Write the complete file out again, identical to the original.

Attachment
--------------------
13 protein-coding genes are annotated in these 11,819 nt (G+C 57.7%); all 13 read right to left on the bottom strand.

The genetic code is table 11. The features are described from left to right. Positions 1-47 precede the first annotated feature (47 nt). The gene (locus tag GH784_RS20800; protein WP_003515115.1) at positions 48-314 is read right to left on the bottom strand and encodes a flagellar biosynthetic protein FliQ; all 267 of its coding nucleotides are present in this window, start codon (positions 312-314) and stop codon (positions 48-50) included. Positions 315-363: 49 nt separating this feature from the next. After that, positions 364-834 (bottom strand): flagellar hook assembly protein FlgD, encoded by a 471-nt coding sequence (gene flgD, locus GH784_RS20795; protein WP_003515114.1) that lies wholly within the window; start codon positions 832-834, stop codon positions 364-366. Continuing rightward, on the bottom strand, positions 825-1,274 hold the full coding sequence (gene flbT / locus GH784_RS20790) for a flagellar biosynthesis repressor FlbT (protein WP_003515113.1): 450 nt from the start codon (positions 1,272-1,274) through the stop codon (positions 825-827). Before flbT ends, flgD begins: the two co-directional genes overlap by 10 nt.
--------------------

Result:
13 protein-coding genes are annotated in these 11,819 nt (G+C 57.7%); all 13 read right to left on the bottom strand.

The genetic code is table 11. The features are described from left to right. Positions 1-47 precede the first annotated feature (47 nt). The gene (locus tag GH784_RS20800; protein WP_003515115.1) at positions 48-314 is read right to left on the bottom strand and encodes a flagellar biosynthetic protein FliQ; all 267 of its coding nucleotides are present in this window, start codon (positions 312-314) and stop codon (positions 48-50) included. Positions 315-363: 49 nt separating this feature from the next. After that, positions 364-834 (bottom strand): flagellar hook assembly protein FlgD, encoded by a 471-nt coding sequence (gene flgD, locus GH784_RS20795; protein WP_003515114.1) that lies wholly within the window; start codon positions 832-834, stop codon positions 364-366. Continuing rightward, on the bottom strand, positions 825-1,274 hold the full coding sequence (gene flbT / locus GH784_RS20790) for a flagellar biosynthesis repressor FlbT (protein WP_003515113.1): 450 nt from the start codon (positions 1,272-1,274) through the stop codon (positions 825-827). Before flbT ends, flgD begins: the two co-directional genes overlap by 10 nt.